Wa­ter rights, deep wells

The Taos News - - PEOPLE TO WATCH -

El Prado Wa­ter and San­i­ta­tion District Clerk and Wa­ter Op­er­a­tor Marissa Romero checked the lev­els in wa­ter stor­age tanks in mid-May dur­ing her night shift, turn­ing on the valve that tem­po­rar­ily redi­rected wa­ter from an El Prado’s well to Taos’s wa­ter sup­ply. Both El Prado and the town of Taos are par­ties to the Abeyta Wa­ter Rights set­tle­ment.

The Abeyta Wa­ter Rights set­tle­ment was years in the mak­ing, but 2019 looks to be the year that some ideas writ­ten into the mas­sive court ne­go­ti­a­tion are fi­nally tested in the real world.

Most promi­nently on the land­scape is a deep-aquifer wa­ter well that is in the works. The El Prado wa­ter district be­gan drilling an ex­ploratory wa­ter well on the mesa on U.S. 64 west in May 2018. The first at­tempt at drilling that well was un­suc­cess­ful be­cause it pro­duced too much sand. The district moved up the road a cou­ple miles and are now try­ing for a sec­ond time. If the well ul­ti­mately pro­vides wa­ter, El Prado will re­quest the well be used to sup­ply the com­mu­nity wa­ter sys­tem.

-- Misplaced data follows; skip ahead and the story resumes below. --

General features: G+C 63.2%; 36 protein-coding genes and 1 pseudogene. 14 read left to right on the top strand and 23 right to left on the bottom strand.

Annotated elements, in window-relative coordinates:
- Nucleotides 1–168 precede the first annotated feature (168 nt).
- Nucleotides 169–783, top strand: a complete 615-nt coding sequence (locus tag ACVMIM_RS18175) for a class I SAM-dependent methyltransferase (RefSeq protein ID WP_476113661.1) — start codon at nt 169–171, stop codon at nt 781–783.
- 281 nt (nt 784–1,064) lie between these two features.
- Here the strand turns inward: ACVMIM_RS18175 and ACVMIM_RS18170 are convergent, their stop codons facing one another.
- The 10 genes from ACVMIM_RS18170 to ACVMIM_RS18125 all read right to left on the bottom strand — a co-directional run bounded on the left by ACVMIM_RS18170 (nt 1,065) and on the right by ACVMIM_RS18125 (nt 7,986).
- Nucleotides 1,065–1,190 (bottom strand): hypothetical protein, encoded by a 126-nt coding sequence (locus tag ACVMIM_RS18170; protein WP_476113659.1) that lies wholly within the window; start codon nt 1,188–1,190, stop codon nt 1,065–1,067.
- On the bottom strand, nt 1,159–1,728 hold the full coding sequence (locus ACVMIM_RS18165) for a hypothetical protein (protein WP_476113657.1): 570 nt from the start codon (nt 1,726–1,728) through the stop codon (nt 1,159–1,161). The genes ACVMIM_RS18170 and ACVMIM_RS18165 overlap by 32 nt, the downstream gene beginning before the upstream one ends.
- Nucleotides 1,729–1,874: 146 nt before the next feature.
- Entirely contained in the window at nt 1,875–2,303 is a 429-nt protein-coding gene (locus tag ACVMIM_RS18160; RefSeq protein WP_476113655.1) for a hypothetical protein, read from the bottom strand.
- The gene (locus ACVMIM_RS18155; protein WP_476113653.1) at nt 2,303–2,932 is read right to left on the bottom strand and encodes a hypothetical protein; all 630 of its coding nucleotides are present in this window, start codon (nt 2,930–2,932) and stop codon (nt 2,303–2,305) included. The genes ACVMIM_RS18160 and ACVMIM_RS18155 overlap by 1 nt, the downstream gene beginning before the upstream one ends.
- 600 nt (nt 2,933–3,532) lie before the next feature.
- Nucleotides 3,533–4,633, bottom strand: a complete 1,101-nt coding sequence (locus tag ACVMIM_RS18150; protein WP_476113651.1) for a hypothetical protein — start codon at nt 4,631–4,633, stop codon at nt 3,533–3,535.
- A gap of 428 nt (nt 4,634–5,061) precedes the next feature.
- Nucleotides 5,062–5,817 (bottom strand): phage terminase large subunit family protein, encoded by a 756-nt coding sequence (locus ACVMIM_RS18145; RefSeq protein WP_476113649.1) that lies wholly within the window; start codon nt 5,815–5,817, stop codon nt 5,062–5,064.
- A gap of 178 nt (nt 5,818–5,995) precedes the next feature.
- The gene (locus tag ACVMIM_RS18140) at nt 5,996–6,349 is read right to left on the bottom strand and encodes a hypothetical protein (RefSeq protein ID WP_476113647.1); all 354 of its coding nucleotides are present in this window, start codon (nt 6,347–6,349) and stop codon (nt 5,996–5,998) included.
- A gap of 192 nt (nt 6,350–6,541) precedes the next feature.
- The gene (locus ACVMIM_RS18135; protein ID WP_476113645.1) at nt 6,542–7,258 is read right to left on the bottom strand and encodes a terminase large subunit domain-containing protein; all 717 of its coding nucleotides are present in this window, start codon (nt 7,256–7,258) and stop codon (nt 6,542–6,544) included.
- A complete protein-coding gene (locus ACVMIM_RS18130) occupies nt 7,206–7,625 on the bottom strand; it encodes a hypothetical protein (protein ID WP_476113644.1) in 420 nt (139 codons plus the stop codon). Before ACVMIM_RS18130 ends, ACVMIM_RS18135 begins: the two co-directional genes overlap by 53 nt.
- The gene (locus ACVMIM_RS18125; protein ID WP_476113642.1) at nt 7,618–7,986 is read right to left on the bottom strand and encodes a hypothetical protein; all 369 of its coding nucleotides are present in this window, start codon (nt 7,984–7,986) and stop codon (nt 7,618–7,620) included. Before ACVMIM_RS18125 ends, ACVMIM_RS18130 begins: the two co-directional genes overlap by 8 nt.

In Sep­tem­ber, the town ac­cepted $2,830,201 from the fed­eral Bureau of Recla­ma­tion for its own wells. The town’s plan­ning phase, in­clud­ing ex­ploratory wa­ter drilling, could last around 18 months. But some in the com­mu­nity are or­ga­niz­ing op­po­si­tion to el­e­ments of the Abeyta set­tle­ment. A coali­tion of res­i­dents mounted a protest and prayer ac­tion in De­cem­ber. They are call­ing for an as­sess­ment of the cul­tural im­pact of the set­tle­ment.

Oth­ers say mit­i­ga­tion wells will be too ex­pen­sive to op­er­ate and pro­duce lower qual­ity wa­ter.

The Abeyta set­tle­ment is a wa­ter-rights agree­ment among Taos Pue­blo, Taos Val­ley Ace­quia As­so­ci­a­tion, the town and mu­tual do­mes­tic wa­ter groups.

Morgan Timms/The Taos News

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